How To Find a Job Before The Job Description is Written

One sure way to get a jump on your job hunting competitors is to apply for work before the job description is even written.  How does one do that? Simple. Look for news stories that feature companies that are planning to make massive hires! More than likely if a company is going to hire hundreds of people at a time, they are not going to post those hundreds of jobs on job boards at once (especially in this economy).

What then? Network with people who work at those companies and send in your resume ahead of time to Recruiters. In this way, you get to be among the first in line.

Food for thought, check out the news stories below:

100+ Jobs pending in Cary, North Carolina

500+ Jobs pending in Dallas, TX

20+ Jobs pending in Saginaw, MI

100+ Jobs pending in Orlando, FL

240+ Jobs pending in VA

Jobs pending in Costa Mesa, CA

80 Jobs pending in CA

600 Jobs pending in Ohio

350 Jobs pending in Oregon

Jobs pending in Los Angeles, CA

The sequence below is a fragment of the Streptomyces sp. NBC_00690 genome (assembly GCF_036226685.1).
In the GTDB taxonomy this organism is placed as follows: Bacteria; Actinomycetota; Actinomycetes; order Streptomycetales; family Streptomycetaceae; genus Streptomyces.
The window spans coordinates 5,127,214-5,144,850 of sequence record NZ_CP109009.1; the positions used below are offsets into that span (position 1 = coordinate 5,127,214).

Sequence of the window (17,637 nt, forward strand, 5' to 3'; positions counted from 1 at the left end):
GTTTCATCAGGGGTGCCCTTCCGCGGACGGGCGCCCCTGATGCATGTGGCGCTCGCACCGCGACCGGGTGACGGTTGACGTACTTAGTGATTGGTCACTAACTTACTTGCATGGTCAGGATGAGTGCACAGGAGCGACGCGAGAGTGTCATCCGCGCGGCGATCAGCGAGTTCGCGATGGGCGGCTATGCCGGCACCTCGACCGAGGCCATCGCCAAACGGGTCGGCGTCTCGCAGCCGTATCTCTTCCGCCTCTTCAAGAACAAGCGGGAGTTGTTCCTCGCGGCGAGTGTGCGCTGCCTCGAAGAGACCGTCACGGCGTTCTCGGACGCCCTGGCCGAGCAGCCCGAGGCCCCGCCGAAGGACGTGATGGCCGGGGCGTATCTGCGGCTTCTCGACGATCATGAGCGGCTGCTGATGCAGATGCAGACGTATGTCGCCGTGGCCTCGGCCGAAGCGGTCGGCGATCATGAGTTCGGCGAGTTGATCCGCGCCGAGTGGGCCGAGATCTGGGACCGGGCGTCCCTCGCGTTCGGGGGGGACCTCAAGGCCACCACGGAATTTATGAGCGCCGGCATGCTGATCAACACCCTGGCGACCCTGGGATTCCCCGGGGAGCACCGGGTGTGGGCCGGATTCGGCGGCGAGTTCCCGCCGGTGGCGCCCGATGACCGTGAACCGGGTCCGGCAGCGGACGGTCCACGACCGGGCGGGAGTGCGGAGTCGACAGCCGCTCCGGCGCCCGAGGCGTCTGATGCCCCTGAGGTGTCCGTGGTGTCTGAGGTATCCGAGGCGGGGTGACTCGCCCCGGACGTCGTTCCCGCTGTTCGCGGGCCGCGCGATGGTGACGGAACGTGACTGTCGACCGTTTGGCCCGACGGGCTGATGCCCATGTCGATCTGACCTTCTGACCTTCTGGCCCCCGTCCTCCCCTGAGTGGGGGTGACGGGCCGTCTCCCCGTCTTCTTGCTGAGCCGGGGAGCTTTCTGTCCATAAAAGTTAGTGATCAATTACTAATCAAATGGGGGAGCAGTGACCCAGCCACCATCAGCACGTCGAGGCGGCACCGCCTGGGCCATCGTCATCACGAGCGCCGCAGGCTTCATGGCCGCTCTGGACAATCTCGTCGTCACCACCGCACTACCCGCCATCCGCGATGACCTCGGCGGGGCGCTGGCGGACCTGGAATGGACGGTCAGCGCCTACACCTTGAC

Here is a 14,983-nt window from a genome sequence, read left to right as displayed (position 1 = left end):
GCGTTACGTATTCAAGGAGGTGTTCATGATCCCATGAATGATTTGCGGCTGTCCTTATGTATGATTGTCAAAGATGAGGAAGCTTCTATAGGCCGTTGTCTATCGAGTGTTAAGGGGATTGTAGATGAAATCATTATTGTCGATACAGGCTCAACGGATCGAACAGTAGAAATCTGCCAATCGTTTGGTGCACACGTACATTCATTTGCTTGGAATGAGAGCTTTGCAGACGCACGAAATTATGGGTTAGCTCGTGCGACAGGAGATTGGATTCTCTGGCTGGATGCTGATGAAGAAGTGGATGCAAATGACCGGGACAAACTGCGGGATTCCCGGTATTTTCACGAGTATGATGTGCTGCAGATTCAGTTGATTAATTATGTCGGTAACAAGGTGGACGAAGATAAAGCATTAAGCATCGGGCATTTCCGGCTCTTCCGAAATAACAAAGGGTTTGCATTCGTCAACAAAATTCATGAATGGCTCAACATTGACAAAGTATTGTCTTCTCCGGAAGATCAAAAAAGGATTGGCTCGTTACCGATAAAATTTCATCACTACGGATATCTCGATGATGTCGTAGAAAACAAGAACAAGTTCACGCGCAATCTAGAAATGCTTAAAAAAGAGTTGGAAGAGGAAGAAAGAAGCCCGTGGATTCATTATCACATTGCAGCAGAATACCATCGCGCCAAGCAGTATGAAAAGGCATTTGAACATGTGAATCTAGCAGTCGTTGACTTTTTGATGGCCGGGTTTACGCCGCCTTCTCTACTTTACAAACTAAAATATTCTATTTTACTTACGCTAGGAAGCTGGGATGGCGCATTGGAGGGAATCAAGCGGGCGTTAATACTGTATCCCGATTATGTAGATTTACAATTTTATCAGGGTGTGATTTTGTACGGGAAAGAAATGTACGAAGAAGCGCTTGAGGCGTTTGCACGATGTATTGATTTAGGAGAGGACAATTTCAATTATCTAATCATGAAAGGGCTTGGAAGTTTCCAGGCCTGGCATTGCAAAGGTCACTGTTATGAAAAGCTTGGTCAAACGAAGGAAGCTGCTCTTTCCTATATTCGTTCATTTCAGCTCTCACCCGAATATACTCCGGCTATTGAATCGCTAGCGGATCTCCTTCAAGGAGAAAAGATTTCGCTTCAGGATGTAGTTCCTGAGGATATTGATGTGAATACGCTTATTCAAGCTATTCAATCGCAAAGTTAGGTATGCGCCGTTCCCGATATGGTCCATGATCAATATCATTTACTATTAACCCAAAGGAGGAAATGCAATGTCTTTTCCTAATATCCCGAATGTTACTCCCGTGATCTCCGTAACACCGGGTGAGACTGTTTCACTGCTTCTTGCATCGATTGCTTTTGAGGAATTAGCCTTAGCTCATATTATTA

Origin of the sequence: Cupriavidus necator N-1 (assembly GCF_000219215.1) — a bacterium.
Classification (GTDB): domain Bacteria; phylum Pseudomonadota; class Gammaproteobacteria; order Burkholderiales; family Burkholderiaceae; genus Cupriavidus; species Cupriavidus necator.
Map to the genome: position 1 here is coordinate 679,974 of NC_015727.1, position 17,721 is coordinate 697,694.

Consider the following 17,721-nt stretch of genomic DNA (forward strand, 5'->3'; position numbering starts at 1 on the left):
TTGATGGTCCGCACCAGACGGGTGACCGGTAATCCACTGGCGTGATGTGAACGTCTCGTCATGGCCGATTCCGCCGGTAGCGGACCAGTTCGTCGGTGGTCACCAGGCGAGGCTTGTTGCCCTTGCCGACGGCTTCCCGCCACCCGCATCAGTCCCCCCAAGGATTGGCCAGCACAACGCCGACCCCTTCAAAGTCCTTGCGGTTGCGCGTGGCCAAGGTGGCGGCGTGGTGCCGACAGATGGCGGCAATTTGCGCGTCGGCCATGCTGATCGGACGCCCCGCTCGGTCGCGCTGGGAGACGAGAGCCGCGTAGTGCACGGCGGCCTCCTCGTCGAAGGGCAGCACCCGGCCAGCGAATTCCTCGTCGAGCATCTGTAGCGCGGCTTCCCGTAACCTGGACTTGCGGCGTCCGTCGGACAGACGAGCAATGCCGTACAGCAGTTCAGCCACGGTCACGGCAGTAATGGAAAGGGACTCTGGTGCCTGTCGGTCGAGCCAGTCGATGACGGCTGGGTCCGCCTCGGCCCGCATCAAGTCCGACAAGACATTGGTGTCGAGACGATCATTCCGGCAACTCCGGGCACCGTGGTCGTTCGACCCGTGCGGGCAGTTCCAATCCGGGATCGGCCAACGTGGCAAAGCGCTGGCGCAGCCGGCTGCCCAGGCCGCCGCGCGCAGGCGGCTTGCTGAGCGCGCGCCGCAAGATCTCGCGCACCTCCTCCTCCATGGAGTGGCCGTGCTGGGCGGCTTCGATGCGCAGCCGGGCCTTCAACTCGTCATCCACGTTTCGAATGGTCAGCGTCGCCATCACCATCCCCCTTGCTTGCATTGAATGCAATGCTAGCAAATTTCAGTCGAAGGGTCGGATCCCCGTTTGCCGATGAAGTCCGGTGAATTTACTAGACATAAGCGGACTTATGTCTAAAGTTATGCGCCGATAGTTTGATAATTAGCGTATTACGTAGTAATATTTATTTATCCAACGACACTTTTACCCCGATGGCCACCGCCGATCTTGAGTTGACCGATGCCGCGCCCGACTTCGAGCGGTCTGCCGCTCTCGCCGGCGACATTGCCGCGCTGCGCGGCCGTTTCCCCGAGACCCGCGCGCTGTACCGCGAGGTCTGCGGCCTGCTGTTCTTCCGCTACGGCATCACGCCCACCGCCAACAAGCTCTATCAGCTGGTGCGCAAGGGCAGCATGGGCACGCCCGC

500 Jobs pending in Louisianna

200 Jobs pending in Michigan

100 Jobs pending in Ohio

100  Jobs pending in Puerto Rico

190 Jobs pending in Ohio

850 Jobs pending in Lexington, KY

In case you are wondering how I came up with this list, I did a search on Google News.

I searched Google News in the following way:

What the search means is that I am asking Google to search the title of news stories for the terms “Is hiring” or the term “New Jobs.”  The results were the ones that I shared above. If I wanted to refine my searches a bit more so that I am looking at jobs in a certain area, I would add a city or state.  For example…  intitle:is.hiring | ohio

If I wanted to refine it further, I could show news posted in the past hour,  day, week,  month, et cetera by clicking the links on the left side of the screen.

Oh! One thing I notice about this strategy is that timing is everything.  Since these are news articles, some of these leads may be still listed whereas others might have expired and still others might be in the archives of a site and as such, a subscription might be required to see it.  Just fyi…

If you found this type of info useful, let me know and I may do more. Just let me know…

Happy Job Hunting!

Jim Stroud

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2 thoughts on “How To Find a Job Before The Job Description is Written”

  1. Great suggestion. It is of course easier said than done. The biggest challenge will likely be finding networking events to actually meet these people who don’t yet know they need a worker, much less you. Nonetheless being proactive is the most important part to a job search, so where there is a will there is a way!

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